MySQL: How many transactions were committed during an interval of time ?

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The amount of transactions committed is an important information, but how could you return an accurate value?

This is a question I got from my colleague Ivan, he was challenging with global status values like COM_COMMIT or HANDLER_COMMIT, then checking in innodb_metrics… but this was not accurate.

In fact depending which storage engine you are using, if binary logs are enabled, if you rollback transactions, if you are using auto_commit, etc… all those parameters influence those values.

So the first question was “What metrics or else should we use ?”. In my opinion, the most accurate “counter” for transactions are the GTIDs.

And this is why I created yet another MySQL Shell plugin that does that calculation:

This plugin is available on my GitHub repository dedicated to MySQL Shell Plugins (there are now only compatible with Shell version >= 8.0.22): https://github.com/lefred/mysqlshell-plugins

So I was happy and Ivan seemed happy too ;-)…. but…

Then Kenny, asked me, why don’t you create something on the server too, like a UDF or any other function ?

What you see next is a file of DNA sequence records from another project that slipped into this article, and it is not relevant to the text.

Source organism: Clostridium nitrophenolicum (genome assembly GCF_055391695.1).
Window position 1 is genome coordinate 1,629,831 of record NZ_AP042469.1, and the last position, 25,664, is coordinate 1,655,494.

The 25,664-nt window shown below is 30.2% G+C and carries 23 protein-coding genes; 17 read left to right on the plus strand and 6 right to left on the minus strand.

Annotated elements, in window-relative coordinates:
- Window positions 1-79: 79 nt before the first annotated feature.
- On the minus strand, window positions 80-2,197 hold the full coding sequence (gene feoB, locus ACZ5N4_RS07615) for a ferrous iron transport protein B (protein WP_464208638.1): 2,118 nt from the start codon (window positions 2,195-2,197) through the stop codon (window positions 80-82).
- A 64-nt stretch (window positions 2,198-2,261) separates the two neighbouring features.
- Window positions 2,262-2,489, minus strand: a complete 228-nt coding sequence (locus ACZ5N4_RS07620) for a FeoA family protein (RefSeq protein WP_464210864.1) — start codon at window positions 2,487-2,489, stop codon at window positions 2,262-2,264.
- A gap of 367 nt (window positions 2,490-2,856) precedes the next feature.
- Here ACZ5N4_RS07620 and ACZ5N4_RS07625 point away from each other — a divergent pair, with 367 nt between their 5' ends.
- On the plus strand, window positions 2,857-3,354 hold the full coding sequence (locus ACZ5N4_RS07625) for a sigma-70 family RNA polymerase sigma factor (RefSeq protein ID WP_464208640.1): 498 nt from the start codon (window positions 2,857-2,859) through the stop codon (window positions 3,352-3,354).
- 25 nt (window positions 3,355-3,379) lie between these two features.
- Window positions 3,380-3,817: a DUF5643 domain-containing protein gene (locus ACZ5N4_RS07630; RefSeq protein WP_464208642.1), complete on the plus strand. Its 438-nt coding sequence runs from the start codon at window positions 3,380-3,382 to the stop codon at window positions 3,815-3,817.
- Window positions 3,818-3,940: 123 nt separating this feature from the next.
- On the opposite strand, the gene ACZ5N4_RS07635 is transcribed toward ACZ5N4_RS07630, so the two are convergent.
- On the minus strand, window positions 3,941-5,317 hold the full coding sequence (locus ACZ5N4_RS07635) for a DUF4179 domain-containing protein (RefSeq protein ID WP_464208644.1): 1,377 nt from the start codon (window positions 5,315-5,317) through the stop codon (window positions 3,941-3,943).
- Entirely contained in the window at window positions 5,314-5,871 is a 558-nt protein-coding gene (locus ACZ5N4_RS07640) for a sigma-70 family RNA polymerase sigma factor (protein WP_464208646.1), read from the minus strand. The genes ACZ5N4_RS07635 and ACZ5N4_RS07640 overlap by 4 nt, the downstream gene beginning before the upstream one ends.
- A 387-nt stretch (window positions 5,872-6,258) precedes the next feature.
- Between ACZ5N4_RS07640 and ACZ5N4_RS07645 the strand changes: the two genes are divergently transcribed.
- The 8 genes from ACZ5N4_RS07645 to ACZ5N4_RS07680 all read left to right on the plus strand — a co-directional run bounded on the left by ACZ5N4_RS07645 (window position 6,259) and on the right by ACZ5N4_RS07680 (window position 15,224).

Usually those challenges are what I like of course… but before I started to write some C++ or SQL, one thing I learned in so many years, is to not reinvent de wheel over and over again…

After some discussions, my colleague from the Replication team, Pedro F, told me to have a look at the functions used in mtr (MySQL’s test framework).

And bingo, I found there all I needed !

So after adding those functions, I could easily do the calculation and display the amount of transactions committed in a given interval:

If you are interested by those functions, you can find them in MySQL source code or on this gist.

MTR is full or resources !

2 thoughts on “MySQL: How many transactions were committed during an interval of time ?

  1. MySQL: How many transactions where committed during an interval of time ?

    should read:

    MySQL: How many transactions were committed during an interval of time ?

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I deeply value the diversity of MySQL developers, users, community and my blog readers. I cannot agree the suffering, oppression, and systemic racism the Black community faces every day. Black lives matter.
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